Secular priest, controversialist, and informer; b. Barrow-upon-Humber, Lincolnshire, 1622; d. London, 1707. He entered St. John's College, Cambridge, in 1639 and graduated in 1642. For a short time he was secretary to Thomas Morton, Bishop of Durham, and he then became converted to Catholicism. He entered the English College, Lisbon, in November 1643, was ordained in 1650, and fulfilled various offices in the college. He returned to England in 1652 and became secretary of the English Secular Clergy Chapter. Sergeant hoped for toleration of Catholics on the basis of the acceptance of the Oath of Allegiance and the banishment of the Jesuits from England. He maintained that the Chapter was the organ of ecclesiastical authority for Catholics in England, and that the only alternative to the Chapter was the appointment of a bishop with ordinary jurisdiction. Sergeant's intransigence led to his resignation as secretary of the Chapter in 1667. In 1673 he was in Paris, where he engaged in controversy with Peter talbot, Archbishop of Dublin, who, with the support of John Warner, SJ, had delated some of Sergeant's writings to Rome as being heretical on the subject of the prolegomena fidei.
In common with certain other English and Irish priests who supported the Oath of Allegiance, Sergeant was under "protection" from the English government from about 1671 onward. At the outbreak of the Titus oates plot, October 1678, a special Privy Council order was made restricting him to his house, but in June 1679 he left England for Flanders. There he came in contact with the apostate Rookwood, who introduced him to the English envoy at The Hague, Henry Sidney, as being willing to make a "discovery" concerning the Jesuits and the Plot. In October 1679 Sergeant made his deposition to the Privy Council, which was printed by the Oxford Parliament in March 1681. For this he received a salary from Secret Service funds. In 1681 he wrote to Henry Hyde, Second Earl of Clarendon, offering to act as informer against the Jesuits. In the reign of James II he was secretary to the Duke of Perth, and to the very end of his life he tried to assert his authority over the English Secular Clergy Chapter. His controversial and philosophical writings are voluminous and turgid. Like Kenelm Digby and Thomas white (alias Blacklow), he was one of the few 17th-century English Catholic writers who tried to adapt his epistemology to the new philosophical tendencies of the age. Method to Science (1696) is anti-Cartesian; Solid Philosophy (1697) is an early critique of Locke—Locke's own annotated copy is in St. John's College, Cambridge.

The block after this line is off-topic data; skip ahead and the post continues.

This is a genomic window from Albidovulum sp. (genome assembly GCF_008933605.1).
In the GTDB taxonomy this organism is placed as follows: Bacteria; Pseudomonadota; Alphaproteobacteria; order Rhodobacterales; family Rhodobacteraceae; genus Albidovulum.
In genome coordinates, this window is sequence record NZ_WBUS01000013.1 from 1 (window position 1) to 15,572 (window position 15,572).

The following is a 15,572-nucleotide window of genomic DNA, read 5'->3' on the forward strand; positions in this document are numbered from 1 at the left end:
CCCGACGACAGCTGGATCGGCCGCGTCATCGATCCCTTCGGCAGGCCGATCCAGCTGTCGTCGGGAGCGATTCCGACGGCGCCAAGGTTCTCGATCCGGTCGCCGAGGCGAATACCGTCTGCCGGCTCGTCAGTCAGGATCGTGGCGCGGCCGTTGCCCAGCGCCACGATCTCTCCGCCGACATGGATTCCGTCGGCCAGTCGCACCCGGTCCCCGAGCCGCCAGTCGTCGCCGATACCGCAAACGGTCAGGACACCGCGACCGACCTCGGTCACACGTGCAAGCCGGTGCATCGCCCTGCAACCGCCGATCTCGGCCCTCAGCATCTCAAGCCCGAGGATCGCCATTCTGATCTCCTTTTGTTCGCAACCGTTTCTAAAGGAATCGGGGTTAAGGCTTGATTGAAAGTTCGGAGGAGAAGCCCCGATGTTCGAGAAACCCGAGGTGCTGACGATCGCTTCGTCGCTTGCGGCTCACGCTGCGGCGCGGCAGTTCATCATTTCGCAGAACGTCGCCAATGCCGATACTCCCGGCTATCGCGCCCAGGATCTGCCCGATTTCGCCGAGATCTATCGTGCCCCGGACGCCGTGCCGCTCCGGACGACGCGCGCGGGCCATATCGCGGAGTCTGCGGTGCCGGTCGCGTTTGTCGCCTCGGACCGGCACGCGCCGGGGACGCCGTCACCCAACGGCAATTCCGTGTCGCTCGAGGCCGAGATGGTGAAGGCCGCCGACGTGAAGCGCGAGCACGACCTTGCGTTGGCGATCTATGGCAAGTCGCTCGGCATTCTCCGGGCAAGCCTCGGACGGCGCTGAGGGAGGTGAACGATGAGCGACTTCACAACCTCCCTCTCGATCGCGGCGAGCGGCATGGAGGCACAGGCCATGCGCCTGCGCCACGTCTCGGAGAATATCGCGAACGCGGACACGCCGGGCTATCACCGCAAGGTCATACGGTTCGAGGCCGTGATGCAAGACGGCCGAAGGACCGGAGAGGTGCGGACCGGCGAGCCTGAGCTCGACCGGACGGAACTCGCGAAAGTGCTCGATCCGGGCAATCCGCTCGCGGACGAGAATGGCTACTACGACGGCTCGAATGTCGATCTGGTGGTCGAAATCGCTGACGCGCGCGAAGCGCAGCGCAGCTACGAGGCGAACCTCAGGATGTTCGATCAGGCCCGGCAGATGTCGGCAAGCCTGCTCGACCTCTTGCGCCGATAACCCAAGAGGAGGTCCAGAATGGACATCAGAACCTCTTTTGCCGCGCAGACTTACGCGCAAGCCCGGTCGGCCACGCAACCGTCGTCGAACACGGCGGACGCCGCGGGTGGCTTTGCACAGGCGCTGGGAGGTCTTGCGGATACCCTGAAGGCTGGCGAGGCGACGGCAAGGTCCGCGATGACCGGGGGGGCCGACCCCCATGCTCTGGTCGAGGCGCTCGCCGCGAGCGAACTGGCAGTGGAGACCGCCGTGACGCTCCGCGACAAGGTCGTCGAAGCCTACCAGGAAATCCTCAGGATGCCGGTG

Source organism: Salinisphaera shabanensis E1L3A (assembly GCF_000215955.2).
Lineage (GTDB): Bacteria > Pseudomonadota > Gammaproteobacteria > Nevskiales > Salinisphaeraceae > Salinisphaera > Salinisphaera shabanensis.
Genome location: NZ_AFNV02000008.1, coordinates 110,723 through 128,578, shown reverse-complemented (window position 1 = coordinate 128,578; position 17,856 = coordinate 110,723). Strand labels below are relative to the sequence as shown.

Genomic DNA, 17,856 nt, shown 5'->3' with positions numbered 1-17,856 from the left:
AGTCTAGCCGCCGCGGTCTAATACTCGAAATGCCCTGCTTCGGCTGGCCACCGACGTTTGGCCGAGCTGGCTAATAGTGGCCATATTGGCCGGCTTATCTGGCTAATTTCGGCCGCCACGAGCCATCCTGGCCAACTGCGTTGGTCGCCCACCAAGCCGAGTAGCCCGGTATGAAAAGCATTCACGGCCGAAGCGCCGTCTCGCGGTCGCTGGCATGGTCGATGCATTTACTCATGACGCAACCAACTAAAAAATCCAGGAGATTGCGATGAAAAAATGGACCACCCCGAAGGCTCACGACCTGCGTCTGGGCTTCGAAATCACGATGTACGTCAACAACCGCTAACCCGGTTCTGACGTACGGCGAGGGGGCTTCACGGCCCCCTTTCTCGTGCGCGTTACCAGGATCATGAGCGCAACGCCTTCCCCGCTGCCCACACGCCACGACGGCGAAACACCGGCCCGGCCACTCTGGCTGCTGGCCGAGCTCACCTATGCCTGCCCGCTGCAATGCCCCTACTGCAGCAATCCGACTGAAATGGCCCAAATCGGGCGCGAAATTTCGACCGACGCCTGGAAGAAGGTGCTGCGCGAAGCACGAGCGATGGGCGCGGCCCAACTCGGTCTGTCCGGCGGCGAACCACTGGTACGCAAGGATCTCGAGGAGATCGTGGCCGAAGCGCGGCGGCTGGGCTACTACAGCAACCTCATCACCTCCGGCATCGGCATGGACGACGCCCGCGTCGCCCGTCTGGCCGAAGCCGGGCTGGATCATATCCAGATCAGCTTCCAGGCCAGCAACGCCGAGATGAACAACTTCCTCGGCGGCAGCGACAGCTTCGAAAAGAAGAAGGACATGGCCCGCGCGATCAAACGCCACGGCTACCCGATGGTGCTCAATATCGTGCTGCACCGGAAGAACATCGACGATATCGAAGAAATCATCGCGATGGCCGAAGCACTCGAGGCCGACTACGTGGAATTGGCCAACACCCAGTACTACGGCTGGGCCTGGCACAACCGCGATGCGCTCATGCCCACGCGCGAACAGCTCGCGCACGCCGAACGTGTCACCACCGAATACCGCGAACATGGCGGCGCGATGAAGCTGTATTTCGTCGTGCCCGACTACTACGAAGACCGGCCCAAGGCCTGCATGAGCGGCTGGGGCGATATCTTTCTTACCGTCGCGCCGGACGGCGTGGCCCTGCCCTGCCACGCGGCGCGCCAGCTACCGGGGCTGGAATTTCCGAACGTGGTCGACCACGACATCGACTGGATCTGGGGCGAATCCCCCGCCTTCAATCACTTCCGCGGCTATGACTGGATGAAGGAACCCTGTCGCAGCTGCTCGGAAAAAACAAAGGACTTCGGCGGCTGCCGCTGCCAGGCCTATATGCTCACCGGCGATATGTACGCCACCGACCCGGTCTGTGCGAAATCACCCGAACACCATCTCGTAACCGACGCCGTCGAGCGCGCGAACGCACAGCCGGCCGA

Bibliography: t. cooper, The Dictionary of National Biography from the Earliest Times to 1900, 63 v. (London 1885–1900; reprinted with corrections, 21 v., 1908–09, 1921–22, 1938; supplement 1901–) 17:1189–91. j. gillow, A Literary and Biographical History or Bibliographical Dictionary of the English Catholics from 1534 to the Present time, 5 v. (London–New York 1885–1902 repr. New York 1961) 5:491–498. m. v. hay, The Jesuits and the Popish Plot (London 1934). j. warner, The History of the English Persecution of Catholics and the Presbyterian Plot, tr. j. bligh, ed. t. a. birrel (Publications of the Catholic Record Society 47–48; 1953–55). t. a. birrell, "English Catholics without a Bishop 1655–72," Recusant History 4.4 (1957–58) 142–178.
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